Max_allowed_packet. The max_allowed_packet variable is used to control the maximum size of a query sent to MySQL. It’s function is fairly well defined in the manual but there is a significant gotcha that exists when changing the size of max_allowed_packet while using replication. When the replication threads are created the global max_allowed_packet value is copied in to the thread context like doing a set session command in the slave connection. This is done because replication enforces max_allowed_packet a bit differently than other threads. It accounts for both the size of the packet and the overhead of the replication header.
This makes the max_allowed_packet enforcement accurate in replication but it means that the slave thread won’t account for set global max_allowed_packet=N until replication is restarted. Utf8_general_ci vs utf8_unicode_ci. Innodb buffer. November 3, 2007 by Peter Zaitsev39 Comments My last post about Innodb Performance Optimization got a lot of comments choosing proper innodb_buffer_pool_size and indeed I oversimplified things a bit too much, so let me write a bit better description.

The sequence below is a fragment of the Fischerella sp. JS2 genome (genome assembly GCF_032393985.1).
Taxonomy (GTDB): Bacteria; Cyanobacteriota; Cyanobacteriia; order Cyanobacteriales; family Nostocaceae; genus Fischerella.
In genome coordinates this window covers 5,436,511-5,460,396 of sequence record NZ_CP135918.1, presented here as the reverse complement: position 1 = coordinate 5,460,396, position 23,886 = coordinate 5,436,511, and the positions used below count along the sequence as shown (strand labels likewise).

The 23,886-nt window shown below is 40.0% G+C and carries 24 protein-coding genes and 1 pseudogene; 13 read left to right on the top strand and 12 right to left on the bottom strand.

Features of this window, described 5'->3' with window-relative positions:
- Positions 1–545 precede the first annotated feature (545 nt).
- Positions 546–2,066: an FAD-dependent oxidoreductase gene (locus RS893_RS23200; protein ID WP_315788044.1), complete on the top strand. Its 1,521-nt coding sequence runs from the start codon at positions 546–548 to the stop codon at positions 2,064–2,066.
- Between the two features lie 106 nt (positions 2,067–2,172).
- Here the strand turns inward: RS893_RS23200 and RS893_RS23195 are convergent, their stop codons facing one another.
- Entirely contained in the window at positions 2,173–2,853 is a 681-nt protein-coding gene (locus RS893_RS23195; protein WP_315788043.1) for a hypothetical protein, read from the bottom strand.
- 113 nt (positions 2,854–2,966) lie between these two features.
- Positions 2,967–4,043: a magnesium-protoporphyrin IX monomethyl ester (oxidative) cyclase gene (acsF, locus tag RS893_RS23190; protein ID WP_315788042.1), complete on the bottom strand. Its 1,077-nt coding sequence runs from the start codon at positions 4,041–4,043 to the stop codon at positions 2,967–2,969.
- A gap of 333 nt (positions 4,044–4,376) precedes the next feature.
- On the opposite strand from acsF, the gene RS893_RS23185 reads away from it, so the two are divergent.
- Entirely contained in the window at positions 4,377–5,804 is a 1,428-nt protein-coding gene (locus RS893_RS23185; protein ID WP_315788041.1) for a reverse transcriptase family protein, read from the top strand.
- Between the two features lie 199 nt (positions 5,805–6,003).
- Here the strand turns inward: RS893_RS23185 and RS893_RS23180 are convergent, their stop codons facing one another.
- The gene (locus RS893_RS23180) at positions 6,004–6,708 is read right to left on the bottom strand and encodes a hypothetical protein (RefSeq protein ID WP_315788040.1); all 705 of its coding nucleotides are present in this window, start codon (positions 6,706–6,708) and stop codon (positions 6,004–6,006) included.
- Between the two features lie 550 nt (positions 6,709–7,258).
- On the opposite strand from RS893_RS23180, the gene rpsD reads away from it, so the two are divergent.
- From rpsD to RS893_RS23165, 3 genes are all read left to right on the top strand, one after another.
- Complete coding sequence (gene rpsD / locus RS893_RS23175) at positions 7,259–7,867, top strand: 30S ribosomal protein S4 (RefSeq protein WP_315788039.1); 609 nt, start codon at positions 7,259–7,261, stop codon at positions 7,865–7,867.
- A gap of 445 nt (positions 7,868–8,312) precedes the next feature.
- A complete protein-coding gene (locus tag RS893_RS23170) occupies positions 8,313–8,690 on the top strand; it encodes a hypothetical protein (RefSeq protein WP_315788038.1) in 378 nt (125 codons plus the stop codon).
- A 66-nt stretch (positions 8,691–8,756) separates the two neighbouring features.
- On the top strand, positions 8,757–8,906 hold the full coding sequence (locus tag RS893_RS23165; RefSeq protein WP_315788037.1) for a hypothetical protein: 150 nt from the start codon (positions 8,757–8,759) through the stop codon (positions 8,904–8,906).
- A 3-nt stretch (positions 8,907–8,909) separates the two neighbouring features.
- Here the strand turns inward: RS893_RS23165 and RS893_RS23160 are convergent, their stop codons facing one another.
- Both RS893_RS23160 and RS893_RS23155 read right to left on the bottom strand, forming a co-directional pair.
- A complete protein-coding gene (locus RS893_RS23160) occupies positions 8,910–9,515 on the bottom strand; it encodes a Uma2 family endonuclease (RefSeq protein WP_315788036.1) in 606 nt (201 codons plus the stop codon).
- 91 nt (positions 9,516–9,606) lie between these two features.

Innodb Buffer Pool is by far the most important option for Innodb Performance and it must be set correctly. I’ve seen a lot of clients which came through extreme sufferings leaving it at default value (8M). So if you have dedicated MySQL Box and you’re only using Innodb tables you will want to give all memory you do not need for other needs for Innodb Buffer Pool. Innodb_flush_method. Properties: Description: This variable changes the way InnoDB open files and flush data to disk and is should be considered as very important for InnoDB performance.
O_DIRECT is the option that should be used in most of the cases as it takes the overhead of double buffering and reduces swap pressure. – nicolas
By default, InnoDB uses fsync() (without O_DSYNC) to flush both log and data files.
System performance benchmark. Sort. August 18, 2007 by Peter Zaitsev26 Comments I took the same table as I used for MySQL Group by Performance Tests to see how much MySQL can sort 1.000.000 rows, or rather return top 10 rows from sorted result set which is the most typical way sorting is used in practice.
I tested full table scan of the table completes in 0.22 seconds giving us about 4.5 Million of rows/sec. Obviously we can’t get sorted result set faster than that. I placed temporary sort files on tmpfs (/dev/shm) to avoid disk IO as a variable as my data set fits in memory anyway and decided to experiment with sort_buffer_size variable. Datadir.